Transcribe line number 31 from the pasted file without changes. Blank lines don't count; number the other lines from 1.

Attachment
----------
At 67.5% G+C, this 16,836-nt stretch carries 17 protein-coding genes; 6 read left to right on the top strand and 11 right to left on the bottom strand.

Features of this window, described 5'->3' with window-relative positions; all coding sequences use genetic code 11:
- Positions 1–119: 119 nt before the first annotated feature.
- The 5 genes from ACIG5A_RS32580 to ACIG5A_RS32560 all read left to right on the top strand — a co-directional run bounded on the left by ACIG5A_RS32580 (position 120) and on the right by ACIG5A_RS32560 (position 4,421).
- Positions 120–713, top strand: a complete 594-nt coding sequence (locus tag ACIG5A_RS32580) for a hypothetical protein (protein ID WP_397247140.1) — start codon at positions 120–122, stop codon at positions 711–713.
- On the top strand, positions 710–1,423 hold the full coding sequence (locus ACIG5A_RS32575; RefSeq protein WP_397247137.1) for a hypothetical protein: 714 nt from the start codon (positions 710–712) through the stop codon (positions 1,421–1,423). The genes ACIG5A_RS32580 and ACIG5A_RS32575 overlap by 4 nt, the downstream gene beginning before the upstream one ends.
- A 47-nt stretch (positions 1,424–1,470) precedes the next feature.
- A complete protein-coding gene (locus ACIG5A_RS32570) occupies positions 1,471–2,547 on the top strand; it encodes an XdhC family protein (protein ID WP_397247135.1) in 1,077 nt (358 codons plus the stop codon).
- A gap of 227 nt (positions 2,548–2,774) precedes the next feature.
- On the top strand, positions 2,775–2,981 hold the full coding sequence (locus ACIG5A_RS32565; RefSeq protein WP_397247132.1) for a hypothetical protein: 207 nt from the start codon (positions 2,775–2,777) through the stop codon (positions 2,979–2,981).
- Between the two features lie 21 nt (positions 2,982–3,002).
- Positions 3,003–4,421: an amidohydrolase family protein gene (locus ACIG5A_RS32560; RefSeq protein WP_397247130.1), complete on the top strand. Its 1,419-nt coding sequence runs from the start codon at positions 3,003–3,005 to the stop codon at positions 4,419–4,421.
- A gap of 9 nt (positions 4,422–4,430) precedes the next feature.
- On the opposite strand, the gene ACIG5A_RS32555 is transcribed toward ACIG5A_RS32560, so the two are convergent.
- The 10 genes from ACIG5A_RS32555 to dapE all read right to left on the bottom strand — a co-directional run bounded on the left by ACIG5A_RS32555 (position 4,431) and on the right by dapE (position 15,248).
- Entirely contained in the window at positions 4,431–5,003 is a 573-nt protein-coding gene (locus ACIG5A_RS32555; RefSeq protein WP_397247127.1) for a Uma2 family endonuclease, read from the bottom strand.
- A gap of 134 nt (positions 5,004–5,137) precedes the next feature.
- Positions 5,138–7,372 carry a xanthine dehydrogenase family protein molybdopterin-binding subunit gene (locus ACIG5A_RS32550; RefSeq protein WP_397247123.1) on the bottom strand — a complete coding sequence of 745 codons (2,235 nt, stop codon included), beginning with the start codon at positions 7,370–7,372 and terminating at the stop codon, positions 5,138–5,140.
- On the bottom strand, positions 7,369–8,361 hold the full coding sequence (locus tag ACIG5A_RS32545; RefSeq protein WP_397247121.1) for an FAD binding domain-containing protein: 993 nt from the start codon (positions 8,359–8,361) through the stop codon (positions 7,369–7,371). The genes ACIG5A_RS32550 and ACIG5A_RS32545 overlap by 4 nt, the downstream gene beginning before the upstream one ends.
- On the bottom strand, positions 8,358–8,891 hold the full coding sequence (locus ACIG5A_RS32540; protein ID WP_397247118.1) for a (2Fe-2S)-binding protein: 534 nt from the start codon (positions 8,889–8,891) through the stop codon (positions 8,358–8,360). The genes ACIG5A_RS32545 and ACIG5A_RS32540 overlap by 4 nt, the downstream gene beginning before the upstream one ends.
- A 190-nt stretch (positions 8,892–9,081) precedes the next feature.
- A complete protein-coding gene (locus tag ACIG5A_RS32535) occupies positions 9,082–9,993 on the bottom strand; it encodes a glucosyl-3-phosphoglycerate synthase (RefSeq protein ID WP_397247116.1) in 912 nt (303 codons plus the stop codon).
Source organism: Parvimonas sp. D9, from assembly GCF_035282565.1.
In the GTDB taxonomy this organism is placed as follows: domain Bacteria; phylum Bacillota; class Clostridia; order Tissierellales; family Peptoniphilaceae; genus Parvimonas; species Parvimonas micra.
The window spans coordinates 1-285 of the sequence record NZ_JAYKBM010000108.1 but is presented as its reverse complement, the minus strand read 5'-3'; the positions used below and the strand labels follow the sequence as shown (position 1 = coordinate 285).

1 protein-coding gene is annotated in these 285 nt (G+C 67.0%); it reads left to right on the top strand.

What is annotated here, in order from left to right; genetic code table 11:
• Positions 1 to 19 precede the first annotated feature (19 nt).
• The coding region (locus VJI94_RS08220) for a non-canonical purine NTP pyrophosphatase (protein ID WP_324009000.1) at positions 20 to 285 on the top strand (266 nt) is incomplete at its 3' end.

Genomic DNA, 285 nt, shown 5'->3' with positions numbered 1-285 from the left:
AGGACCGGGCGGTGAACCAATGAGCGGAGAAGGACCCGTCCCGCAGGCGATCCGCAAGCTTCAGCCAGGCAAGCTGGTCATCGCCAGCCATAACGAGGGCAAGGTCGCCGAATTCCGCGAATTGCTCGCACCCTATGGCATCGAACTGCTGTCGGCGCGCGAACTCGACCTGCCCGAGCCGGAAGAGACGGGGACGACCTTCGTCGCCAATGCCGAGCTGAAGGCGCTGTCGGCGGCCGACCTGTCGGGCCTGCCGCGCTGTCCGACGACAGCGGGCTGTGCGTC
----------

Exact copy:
AGGACCGGGCGGTGAACCAATGAGCGGAGAAGGACCCGTCCCGCAGGCGATCCGCAAGCTTCAGCCAGGCAAGCTGGTCATCGCCAGCCATAACGAGGGCAAGGTCGCCGAATTCCGCGAATTGCTCGCACCCTATGGCATCGAACTGCTGTCGGCGCGCGAACTCGACCTGCCCGAGCCGGAAGAGACGGGGACGACCTTCGTCGCCAATGCCGAGCTGAAGGCGCTGTCGGCGGCCGACCTGTCGGGCCTGCCGCGCTGTCCGACGACAGCGGGCTGTGCGTC